may well be my favourite dystopian novel that I’ve read. It’s a genre that, in my opinion, can be fascinating at times, but can also be a bit formulaic and predictable. I enjoyed The Giver because the way in which society is controlled is so carefully orchestrated that they don’t realise what is happening. In many other dystopian novels, the ruler’s actions are obvious and the people are unhappy, but too afraid to act. In The Giver, they believe they are happy (and living in a utopia) and therefore have no reason to rebel.
I found it fascinating to explore these ideas of control –
in some ways they are better, as people are happy, but they are also worse, as
the control exerted on them extends all the way into their psyche and emotions.
Having everything decided for you, from your job to your spouse, creates a
harmonious, functioning society, but also removes all freedom of choice from
people. To most readers, living in the world we have, this level of control is
appalling and unjust, but to the characters it is the only world they have ever
known. They lead lives sheltered from both the world’s most amazing and most
terrible things, which forces the reader to question if having the good
counterbalances having the bad as well.
Jonas and the Giver are the only ones who know differently.
Watching Jonas slowly learn about how the world was through the memories given
to him is both wonderful and very sad. He is exposed to the awful things that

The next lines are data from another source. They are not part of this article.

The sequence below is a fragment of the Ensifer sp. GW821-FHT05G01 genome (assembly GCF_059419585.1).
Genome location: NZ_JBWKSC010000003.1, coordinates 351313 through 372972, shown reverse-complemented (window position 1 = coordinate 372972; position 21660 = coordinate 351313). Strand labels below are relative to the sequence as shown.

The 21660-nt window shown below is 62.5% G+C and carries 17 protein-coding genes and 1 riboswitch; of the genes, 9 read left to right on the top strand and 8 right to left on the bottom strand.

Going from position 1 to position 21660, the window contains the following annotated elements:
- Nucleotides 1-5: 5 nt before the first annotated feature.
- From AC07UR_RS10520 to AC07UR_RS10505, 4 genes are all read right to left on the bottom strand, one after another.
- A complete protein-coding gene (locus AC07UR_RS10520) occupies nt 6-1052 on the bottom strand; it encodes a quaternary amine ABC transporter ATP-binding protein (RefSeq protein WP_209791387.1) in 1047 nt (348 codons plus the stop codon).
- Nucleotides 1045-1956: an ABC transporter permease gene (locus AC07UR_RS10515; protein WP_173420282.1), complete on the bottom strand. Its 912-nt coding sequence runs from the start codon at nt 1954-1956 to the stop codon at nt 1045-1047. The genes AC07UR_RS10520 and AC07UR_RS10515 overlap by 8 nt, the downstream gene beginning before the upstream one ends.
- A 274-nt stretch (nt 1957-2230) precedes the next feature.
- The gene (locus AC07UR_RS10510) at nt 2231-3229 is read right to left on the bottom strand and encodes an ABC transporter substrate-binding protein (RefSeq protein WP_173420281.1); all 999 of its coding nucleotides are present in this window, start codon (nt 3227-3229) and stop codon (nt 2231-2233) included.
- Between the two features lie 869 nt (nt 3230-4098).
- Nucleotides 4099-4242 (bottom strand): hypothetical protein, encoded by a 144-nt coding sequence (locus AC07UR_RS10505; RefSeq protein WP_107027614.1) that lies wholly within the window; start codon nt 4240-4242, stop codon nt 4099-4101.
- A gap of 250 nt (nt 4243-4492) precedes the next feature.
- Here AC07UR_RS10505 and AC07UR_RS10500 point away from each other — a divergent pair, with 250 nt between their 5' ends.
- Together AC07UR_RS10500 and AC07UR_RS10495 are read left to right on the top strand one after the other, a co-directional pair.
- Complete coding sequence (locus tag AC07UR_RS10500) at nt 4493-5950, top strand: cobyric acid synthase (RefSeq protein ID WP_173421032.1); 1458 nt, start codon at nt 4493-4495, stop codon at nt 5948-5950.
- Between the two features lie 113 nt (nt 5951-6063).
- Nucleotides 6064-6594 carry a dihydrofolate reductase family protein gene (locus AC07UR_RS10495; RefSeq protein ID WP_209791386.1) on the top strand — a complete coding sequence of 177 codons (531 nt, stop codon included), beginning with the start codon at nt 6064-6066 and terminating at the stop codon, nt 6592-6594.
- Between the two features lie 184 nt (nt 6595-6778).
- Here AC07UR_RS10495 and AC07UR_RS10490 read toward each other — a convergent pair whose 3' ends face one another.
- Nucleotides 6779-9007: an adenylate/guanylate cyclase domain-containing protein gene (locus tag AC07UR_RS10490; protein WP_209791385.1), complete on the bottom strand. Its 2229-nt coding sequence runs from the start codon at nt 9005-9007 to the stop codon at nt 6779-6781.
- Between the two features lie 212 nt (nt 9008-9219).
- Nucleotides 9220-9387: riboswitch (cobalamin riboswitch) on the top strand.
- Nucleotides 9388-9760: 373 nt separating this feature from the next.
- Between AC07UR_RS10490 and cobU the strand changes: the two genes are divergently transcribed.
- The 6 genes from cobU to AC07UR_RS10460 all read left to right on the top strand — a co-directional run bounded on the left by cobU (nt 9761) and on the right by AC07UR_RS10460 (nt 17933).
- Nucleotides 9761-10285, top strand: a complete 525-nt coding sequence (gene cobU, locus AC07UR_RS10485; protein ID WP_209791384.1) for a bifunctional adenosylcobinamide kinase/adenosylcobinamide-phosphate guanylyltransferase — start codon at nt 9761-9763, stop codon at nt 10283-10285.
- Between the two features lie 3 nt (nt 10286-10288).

happened in the past, but must also come to terms with the beautiful parts of
the world that have been taken away from them. Placing this burden on a child only
highlights it more, as his innocence and naivety is stripped away. However, his
reaction to his new knowledge is what is vital here – while the Giver has had
this information for a long time, and has done nothing with it, he encourages Jonas
to act and be the one to spark change in their society. This part is
interesting, as it makes the reader question whether or not we would do the
same – we all recognise the unfairness of the control exercised on them, but
being the one to stand up and do something about it is taking a big risk.
I was a little unsure about the book’s ending, as it seemed
a little anti-climactic. I expected something more dramatic, which would affect
the entire community, but perhaps I expect that as a result of reading other
dystopian novels. In many ways, the ending of The Giver is more realistic, as
such dramatic changes are not straight-forward tasks by any means.
Overall, I enjoyed the book, primarily because it made me
think. It has the reader asking questions about how society functions, our
priorities in life, the ideas surrounding freedom and control and whether or
not we would act as Jonas does. Jonas is also a strong and likeable
protagonist, and I always enjoy a book more when I actually like the main
character. It’s definitely a book that I will read again, and I’m intrigued to
see how the upcoming film adaptation turns out.